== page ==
Icelandic Student Takes Second Place in European Statistics Competition

Ólöf María Steinarsdóttir, a student at Reykjavík’s Technical College, won second place in the 16-18 age group of the European Statistics Competition (ESC) for her statistical analysis of why Iceland has such high greenhouse gas emissions per capita. RÚV reports that 17,000 students from 19 countries took part in the competition.

The ESC is a competition organized by Eurostat and participating national statistical institutes, aimed at encouraging secondary students to become literate in statistics and official statistical sources. The competition is divided into two phases, national and European. Participants first participate at the national level and then those winners proceed to the European finals. This is the fifth year the competition has been held, but the first year Iceland has participated.

After winning the national competition in Iceland, Ólöf María and her fellow finalists were asked to produce two-minute videos on the environment. “Contestants had to present their findings on what official statistics tell about the environment in their country/region,” explains the press release on the Eurostat website. “The students produced really powerful videos, some even in the form of a rap song. Their message is clear: we need to build (statistical) knowledge about environmental issues and take action!” A jury of European experts reviewed the 66 submissions and selected the top five videos in the 14 – 16 age group (32 submissions) and the 16 – 18 age group (34 submissions). Ólöf María’s video placed second in the latter group, behind the team from Bulgaria. (A description of, and links to, all the top-placing videos can be found here.)

‘The Green Facade: The Story of Iceland Told by Statistics’

In her video, ‘The Green Facade: The Story of Iceland Told by Statistics,’ Ólöf María examines why Iceland produces 5.24x as much in emissions as its larger European neighbours. This despite the fact that on a household-level, emissions are low in Iceland, and have been consistently so for over 25 years. Industry, and most specifically aluminum production, produces 90% of Iceland’s emissions. See the full, two-minute video, in English, below.

What is Iceland’s high school graduation culture like?

Dimmisjón - MR

For students graduating from upper secondary school (menntaskóli), Iceland’s closest equivalent to US high schools, celebrations begin on the last day of classes, when students on the verge of graduation celebrate their dimmisjón (also spelled dimmition or dimission, from the latin dimissio). Dimmisjón traditions differ between schools, but celebrations usually last all day and can include breakfast with teachers, school dinners, and house parties. Most notably, classes or friend groups decide on a group costume, and spend the afternoon cavorting down Laugavegur street dressed as animals, objects, or movie characters. Though Iceland’s legal drinking age is 20, it is rumoured that dimmisjón celebrations involve a few glasses of alcohol.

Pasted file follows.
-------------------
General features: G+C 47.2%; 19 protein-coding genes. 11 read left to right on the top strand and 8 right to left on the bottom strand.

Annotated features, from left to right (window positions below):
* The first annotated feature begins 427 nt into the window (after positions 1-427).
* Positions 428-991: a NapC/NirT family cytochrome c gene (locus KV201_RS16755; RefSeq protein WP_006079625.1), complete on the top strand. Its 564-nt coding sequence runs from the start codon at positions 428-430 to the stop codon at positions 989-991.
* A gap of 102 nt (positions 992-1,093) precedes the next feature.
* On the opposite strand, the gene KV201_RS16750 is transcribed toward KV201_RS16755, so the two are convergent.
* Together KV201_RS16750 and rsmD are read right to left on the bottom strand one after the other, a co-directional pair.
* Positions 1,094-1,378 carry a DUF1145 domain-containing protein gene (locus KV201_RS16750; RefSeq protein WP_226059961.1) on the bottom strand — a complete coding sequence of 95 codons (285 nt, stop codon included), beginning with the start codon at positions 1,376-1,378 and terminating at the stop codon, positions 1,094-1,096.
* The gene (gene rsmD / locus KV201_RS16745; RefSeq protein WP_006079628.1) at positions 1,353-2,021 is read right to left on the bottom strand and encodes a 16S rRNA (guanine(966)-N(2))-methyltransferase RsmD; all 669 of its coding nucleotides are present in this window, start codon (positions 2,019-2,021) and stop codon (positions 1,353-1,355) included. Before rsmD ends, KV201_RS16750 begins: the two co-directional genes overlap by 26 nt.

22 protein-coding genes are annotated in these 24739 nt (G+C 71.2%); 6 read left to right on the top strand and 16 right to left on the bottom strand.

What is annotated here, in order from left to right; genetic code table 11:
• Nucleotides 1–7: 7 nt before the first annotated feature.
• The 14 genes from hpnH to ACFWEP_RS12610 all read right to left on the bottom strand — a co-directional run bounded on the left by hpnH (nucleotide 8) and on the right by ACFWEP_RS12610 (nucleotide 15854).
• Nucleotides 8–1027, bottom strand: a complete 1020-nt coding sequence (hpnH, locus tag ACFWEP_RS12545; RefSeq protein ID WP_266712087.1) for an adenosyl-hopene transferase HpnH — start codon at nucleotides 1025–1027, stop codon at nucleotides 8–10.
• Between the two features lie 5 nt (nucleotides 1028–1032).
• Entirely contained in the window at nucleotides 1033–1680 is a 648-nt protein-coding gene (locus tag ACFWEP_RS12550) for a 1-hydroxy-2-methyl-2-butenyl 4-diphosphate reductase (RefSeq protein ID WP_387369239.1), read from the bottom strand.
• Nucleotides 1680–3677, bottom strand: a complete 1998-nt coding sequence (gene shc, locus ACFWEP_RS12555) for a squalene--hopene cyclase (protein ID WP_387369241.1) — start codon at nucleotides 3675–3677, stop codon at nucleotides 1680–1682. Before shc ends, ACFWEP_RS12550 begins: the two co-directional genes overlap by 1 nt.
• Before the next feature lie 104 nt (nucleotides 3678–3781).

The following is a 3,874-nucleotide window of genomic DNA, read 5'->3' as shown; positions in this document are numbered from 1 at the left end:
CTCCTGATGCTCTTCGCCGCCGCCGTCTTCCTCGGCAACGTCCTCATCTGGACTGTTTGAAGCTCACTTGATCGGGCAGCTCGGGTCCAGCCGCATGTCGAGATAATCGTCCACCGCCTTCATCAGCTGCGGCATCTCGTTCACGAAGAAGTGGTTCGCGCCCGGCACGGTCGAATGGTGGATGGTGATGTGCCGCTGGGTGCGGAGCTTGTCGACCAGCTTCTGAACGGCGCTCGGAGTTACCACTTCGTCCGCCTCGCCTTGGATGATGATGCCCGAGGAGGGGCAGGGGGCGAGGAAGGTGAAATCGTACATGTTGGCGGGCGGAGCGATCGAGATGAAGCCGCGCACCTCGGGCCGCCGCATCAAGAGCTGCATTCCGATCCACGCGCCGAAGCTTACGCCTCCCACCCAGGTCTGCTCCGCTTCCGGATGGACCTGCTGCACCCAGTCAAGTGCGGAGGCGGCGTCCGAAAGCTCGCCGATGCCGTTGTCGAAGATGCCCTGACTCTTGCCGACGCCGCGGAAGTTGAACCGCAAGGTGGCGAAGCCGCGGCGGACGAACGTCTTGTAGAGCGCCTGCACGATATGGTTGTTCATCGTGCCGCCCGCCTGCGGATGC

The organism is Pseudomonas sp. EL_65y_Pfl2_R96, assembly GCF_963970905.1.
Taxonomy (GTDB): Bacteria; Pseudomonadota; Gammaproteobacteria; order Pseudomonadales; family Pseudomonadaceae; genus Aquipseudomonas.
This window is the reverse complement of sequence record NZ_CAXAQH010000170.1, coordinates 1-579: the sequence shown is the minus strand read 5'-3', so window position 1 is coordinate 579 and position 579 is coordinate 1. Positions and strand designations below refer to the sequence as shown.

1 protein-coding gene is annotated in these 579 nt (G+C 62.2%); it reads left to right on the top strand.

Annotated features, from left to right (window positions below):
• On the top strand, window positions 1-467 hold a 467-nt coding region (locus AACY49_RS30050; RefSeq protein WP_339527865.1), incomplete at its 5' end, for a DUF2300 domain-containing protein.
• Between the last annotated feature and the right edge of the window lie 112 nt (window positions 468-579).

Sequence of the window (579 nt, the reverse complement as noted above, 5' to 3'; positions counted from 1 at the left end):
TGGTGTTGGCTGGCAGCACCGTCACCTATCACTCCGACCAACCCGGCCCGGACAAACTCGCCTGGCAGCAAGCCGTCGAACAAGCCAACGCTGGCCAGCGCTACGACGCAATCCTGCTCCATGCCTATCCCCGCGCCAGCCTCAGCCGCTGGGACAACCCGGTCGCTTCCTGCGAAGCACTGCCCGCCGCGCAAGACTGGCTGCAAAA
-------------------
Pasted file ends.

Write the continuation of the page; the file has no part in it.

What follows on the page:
During the graduation ceremony, graduating students put the costumes away. There’s not a robe in sight but most students wear student caps. These are black caps with a black band and peak, decorated with a silver star. During graduation, menntaskóli students wear the cap covered in a white crown. One year after graduating, graduates remove the white cover and many wear their black cap to subsequent graduation celebrations.

Different versions of the student cap have been introduced next to the traditionally white-coloured crown. Students graduating from vocational education specialising in, for instance, trades, agriculture, or the fishing industry, use red and green instead.

Nazi Propaganda Distributed at Reykjavík School

Flyers for the Norðurvígi neo-Nazi group have twice been found hung up on the grounds of the Menntaskóli við Sund (MS) junior college on the east side of Reykjavík, Mbl.is reports.

A concerned parent notified Mbl.is about two flyers that had been found taped to the side of a shipping container on the school grounds on Friday. The flyers were taken down but the very next day, another one was found taped up on the same shipping container, which the school uses as a storage shed.

“Did you know,” read the flyers, “that it is illegal to doubt the Holocaust in 23 countries?” It goes on to give examples of people it says have been jailed for “asking questions” and holding “different ideas and opinions.”

“I’m appalled about this,” said MS principal Már Vilhjálmsson, who hadn’t known about their presence on the school campus until he was contacted by a journalist about the incidents. Már said that the flyers would be removed and that school officials would be vigilant about removing any that might be posted in the future. He continued by saying it wasn’t a problem the school has had before – they’d had issues with graffiti, but never Nazi propaganda.

“This reflects in some ways society today,” Már continued, “where fanaticism is increasing more and more.”

This isn’t the first time that Norðurvígi has distributed its Nazi propaganda on school campuses. Last year, neo-Nazi flyers were found on the University of Iceland campus. A few members of the group made an appearance in Lækjartorg square in downtown Reykjavík, where they handed out flyers and waved flags, actions that spurred an anti-Nazi demonstration in the square in September of last year.

Costumed Teens Run Wild in Reykjavík

Dimmisjón - MR